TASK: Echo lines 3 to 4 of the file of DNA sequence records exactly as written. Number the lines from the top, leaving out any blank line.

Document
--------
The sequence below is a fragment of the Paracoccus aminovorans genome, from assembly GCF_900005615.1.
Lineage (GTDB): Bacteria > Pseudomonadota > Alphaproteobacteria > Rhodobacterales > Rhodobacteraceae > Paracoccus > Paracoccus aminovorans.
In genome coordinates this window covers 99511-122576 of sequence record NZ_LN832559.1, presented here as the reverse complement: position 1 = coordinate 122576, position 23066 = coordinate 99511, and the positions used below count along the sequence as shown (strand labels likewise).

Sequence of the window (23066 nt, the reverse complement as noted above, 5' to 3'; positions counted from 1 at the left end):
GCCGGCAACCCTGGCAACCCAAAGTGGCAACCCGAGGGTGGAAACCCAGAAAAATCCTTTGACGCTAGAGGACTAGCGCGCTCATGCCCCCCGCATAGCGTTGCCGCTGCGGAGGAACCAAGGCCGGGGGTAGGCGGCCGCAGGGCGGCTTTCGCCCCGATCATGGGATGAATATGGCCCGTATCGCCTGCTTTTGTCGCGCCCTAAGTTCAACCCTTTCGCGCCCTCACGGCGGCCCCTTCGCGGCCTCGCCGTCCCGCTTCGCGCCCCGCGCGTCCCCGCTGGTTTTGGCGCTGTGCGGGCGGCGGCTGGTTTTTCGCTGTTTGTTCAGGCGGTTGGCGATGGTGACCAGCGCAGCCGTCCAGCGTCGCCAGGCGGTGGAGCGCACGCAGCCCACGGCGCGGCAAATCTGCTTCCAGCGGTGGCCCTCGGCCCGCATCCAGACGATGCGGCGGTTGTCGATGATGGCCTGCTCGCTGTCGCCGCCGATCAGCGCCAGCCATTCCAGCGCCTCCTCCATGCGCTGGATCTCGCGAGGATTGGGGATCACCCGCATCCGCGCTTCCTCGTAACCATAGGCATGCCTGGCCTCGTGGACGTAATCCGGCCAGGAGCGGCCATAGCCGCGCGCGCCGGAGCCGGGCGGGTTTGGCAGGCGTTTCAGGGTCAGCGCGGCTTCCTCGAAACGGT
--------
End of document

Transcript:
In genome coordinates this window covers 99511-122576 of sequence record NZ_LN832559.1, presented here as the reverse complement: position 1 = coordinate 122576, position 23066 = coordinate 99511, and the positions used below count along the sequence as shown (strand labels likewise).

Sequence of the window (23066 nt, the reverse complement as noted above, 5' to 3'; positions counted from 1 at the left end):